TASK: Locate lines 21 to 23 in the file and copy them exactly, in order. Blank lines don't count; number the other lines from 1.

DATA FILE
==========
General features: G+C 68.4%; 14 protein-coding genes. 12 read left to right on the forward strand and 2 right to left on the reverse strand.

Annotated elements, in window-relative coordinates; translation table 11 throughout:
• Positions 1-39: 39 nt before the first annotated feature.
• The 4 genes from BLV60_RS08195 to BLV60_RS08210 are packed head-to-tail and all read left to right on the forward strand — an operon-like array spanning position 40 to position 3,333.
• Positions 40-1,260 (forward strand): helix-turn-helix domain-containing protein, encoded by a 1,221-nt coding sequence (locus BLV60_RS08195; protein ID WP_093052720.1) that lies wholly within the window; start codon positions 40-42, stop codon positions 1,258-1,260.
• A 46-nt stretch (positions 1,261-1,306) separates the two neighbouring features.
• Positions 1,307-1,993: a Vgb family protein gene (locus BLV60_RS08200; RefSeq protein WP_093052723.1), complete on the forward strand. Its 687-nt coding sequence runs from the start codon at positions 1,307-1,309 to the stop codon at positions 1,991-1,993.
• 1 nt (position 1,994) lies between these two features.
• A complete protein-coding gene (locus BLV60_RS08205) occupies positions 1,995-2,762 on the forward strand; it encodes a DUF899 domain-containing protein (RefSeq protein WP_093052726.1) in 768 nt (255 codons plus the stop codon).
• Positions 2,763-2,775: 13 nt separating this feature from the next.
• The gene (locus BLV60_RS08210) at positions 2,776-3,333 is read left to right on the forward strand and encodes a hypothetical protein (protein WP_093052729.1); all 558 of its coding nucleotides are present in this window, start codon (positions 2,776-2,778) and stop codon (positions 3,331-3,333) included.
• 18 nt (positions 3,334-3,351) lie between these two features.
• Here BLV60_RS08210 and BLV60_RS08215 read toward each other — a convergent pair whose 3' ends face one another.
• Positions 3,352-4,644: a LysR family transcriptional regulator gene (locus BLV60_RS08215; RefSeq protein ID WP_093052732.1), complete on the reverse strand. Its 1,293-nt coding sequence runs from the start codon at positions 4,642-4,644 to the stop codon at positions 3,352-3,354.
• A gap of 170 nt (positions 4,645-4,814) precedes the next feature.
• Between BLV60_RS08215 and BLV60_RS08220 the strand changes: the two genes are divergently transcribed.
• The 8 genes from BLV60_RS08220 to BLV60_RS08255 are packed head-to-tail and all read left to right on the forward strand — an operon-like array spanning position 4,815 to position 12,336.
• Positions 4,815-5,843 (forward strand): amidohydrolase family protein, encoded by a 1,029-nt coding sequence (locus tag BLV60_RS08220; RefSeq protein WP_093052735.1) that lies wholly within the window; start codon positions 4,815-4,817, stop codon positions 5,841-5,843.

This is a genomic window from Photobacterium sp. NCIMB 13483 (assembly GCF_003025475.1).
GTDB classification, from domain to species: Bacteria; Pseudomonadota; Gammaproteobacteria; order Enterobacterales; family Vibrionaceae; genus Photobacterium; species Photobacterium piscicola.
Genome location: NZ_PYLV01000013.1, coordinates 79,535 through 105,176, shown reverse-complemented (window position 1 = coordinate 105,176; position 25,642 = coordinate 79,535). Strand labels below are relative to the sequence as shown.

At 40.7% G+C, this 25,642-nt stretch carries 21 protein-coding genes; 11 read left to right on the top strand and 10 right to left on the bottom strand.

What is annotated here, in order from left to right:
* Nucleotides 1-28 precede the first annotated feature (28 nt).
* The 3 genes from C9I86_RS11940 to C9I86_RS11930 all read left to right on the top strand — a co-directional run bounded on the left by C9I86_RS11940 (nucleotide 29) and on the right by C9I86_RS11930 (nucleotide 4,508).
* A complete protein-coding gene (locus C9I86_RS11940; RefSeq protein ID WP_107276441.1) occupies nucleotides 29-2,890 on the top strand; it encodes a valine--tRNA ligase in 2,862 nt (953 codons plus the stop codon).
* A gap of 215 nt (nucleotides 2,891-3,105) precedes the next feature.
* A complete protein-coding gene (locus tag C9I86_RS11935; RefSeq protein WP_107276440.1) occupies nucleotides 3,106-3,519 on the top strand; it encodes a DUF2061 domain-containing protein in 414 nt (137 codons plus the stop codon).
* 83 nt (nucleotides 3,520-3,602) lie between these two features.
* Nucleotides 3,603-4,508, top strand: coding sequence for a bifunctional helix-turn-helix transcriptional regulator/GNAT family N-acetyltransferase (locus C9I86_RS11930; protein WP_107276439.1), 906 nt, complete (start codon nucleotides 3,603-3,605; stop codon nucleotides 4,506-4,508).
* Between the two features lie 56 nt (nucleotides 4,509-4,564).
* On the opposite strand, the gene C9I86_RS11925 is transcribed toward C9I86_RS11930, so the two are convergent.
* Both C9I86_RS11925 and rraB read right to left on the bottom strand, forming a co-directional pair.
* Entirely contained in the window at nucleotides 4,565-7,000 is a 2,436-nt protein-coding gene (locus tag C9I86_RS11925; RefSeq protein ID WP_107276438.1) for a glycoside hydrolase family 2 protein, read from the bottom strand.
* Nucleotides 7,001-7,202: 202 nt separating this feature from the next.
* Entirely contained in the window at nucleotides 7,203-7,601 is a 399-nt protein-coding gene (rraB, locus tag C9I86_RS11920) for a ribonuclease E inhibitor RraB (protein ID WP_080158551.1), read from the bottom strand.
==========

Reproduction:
Genome location: NZ_PYLV01000013.1, coordinates 79,535 through 105,176, shown reverse-complemented (window position 1 = coordinate 105,176; position 25,642 = coordinate 79,535). Strand labels below are relative to the sequence as shown.

At 40.7% G+C, this 25,642-nt stretch carries 21 protein-coding genes; 11 read left to right on the top strand and 10 right to left on the bottom strand.

What is annotated here, in order from left to right: